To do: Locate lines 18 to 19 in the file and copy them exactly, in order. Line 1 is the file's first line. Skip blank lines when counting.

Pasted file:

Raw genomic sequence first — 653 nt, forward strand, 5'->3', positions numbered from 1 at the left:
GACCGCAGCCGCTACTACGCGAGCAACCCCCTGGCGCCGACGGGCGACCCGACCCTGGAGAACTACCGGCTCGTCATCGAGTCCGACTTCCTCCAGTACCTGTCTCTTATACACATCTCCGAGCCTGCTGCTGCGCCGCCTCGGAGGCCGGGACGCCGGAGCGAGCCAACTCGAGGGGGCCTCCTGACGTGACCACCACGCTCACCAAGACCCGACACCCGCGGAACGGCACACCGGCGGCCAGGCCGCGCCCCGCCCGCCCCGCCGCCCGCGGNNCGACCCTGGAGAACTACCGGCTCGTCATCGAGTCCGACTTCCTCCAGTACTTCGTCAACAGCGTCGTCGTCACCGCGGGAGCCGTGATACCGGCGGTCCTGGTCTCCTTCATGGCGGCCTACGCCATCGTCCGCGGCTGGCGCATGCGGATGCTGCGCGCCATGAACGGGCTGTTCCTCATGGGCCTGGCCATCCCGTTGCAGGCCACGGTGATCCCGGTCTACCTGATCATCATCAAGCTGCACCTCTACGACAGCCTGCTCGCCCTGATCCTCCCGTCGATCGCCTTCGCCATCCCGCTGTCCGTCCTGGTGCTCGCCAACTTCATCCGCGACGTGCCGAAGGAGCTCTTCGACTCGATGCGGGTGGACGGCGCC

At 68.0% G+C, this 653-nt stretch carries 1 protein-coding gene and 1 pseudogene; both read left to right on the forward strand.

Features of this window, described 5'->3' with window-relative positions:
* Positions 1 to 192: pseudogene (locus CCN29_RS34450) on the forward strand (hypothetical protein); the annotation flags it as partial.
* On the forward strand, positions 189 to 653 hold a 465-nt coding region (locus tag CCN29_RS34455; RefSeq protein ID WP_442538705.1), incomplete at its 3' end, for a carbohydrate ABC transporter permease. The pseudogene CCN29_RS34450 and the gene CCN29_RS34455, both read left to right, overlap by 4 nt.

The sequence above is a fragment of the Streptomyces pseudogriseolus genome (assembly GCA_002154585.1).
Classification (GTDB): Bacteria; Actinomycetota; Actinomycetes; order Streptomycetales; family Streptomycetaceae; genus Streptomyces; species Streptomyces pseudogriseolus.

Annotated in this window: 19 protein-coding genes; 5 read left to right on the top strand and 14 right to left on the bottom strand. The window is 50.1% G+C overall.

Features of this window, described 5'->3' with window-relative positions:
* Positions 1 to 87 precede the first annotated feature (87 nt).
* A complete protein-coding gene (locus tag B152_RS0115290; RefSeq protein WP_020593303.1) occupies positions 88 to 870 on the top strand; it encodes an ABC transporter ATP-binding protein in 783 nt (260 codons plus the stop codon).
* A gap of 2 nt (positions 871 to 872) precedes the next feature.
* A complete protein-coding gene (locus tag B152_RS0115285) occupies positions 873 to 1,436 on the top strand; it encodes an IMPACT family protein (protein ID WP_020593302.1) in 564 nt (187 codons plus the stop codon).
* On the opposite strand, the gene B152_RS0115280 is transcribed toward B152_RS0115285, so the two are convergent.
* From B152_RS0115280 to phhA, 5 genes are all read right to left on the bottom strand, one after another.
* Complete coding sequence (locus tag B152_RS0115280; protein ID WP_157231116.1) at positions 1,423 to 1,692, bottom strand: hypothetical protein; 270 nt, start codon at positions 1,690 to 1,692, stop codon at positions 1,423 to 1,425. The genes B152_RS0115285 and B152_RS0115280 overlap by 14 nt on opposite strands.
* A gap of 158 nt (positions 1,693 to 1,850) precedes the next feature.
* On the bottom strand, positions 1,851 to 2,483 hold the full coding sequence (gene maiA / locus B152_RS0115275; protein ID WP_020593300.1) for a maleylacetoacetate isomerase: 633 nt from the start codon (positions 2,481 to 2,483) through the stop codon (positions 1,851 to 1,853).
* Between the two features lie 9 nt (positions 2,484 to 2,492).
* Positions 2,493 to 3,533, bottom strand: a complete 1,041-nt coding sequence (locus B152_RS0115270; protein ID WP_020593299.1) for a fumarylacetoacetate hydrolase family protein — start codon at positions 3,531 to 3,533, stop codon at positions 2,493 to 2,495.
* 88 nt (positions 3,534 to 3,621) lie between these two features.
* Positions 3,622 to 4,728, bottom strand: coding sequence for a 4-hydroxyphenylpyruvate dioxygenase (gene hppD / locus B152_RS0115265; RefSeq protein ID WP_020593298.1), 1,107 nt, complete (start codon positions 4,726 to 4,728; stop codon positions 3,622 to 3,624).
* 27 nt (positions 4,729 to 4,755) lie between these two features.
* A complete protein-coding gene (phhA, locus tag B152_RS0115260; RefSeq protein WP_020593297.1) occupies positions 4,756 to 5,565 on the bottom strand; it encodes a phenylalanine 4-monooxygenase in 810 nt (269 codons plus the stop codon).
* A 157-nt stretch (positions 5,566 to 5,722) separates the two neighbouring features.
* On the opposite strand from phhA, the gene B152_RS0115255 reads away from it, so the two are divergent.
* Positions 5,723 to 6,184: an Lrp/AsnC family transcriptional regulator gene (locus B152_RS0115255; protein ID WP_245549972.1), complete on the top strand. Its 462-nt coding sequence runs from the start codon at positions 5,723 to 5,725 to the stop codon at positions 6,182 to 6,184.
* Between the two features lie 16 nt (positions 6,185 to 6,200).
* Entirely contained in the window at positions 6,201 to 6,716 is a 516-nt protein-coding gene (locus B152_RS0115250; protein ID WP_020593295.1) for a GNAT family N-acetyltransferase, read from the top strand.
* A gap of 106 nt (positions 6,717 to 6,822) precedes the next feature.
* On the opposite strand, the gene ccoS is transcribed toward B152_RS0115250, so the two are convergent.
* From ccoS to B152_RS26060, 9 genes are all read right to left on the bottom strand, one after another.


* A gap of 158 nt (positions 1,693 to 1,850) precedes the next feature.
* On the bottom strand, positions 1,851 to 2,483 hold the full coding sequence (gene maiA / locus B152_RS0115275; protein ID WP_020593300.1) for a maleylacetoacetate isomerase: 633 nt from the start codon (positions 2,481 to 2,483) through the stop codon (positions 1,851 to 1,853).